Dickens sets Oliver Twist in early 19th-century England, a time when long-held ideas and beliefs came under serious scrutiny. Profound changes brought about by the Industrial Revolution, religious uncertainty, scientific advancement, and political and social upheaval caused many Victorians to reexamine many aspects of their society and culture.
Industrialization drove many farmworkers into the cities, where poor labor conditions and inadequate housing condemned most of them to poverty. The unprecedented increase in urban population fostered new and overwhelming problems of sanitation, overcrowding, poverty, disease, and crime in the huge slums occupied by impoverished workers, the unemployed, and the unfortunate. London slums bred the sort of crime Dickens portrays in Oliver Twist.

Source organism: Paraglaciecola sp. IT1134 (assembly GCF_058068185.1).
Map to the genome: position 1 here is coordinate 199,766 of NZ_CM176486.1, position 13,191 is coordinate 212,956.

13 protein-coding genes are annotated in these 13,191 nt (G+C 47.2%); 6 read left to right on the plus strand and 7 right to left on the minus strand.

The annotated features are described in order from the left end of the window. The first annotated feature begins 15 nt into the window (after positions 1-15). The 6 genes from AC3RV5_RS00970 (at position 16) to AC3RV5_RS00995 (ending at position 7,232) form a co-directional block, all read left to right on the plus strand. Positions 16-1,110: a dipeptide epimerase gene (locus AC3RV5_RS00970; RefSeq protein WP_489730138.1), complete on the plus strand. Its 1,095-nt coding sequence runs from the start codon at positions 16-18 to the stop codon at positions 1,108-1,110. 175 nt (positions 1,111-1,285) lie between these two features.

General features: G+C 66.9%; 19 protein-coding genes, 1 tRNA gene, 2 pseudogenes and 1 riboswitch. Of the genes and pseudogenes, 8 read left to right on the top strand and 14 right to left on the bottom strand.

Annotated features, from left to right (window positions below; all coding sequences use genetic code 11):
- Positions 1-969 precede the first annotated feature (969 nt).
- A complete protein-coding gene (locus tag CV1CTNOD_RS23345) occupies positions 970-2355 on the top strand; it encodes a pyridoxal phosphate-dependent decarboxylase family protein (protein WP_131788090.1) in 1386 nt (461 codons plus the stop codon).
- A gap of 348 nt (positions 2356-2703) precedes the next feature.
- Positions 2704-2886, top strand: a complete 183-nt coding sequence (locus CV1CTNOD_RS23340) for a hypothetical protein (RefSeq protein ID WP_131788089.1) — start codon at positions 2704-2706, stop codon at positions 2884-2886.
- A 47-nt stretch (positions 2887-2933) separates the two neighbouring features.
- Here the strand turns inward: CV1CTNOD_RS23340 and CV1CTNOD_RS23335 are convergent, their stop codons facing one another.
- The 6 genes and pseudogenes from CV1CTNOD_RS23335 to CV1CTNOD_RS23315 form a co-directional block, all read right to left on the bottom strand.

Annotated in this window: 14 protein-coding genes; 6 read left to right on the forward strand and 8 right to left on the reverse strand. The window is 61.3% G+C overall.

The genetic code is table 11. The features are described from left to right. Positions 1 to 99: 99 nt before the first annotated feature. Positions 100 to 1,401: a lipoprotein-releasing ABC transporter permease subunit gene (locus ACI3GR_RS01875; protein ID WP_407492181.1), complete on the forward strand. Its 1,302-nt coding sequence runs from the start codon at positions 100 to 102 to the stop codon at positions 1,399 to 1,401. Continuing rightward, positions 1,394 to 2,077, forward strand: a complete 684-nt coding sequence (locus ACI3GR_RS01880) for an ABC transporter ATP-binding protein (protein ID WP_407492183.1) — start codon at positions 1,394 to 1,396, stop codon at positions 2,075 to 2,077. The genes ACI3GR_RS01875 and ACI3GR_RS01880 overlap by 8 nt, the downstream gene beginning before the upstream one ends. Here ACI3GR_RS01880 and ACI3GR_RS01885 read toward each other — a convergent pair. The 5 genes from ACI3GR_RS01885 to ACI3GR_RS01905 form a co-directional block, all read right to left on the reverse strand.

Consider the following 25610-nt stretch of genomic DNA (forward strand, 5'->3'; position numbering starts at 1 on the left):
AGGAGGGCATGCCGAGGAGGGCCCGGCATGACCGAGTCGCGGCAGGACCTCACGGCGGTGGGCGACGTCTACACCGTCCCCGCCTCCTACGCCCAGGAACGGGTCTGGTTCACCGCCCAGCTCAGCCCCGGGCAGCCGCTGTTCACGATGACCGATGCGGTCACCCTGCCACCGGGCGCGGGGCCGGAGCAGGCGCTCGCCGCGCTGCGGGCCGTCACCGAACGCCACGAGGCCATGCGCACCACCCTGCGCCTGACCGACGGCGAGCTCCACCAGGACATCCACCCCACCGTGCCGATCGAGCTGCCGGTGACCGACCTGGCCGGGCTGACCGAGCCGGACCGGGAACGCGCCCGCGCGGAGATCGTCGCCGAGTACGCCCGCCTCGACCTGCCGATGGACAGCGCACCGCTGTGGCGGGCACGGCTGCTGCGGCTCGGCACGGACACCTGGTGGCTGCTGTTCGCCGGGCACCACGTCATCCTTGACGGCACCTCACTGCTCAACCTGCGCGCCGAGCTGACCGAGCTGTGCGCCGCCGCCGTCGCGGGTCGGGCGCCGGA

The novel is set against the background of the New Poor Law of 1834, which established a system of workhouses for those who, because of poverty, sickness, mental disorder, or age, could not provide for themselves. Young Oliver Twist, an orphan, spends his first nine years in a “baby farm,” a workhouse for children in which only the hardiest survive. When Oliver goes to London, he innocently falls in with a gang of youthful thieves and pickpockets headed by a vile criminal named Fagin. Dickens renders a powerful and generally realistic portrait of this criminal underworld, with all its sordidness and sin. He later contrasts the squalor and cruelty of the workhouse and the city slums with the peace and love Oliver finds in the country at the Maylies’ home.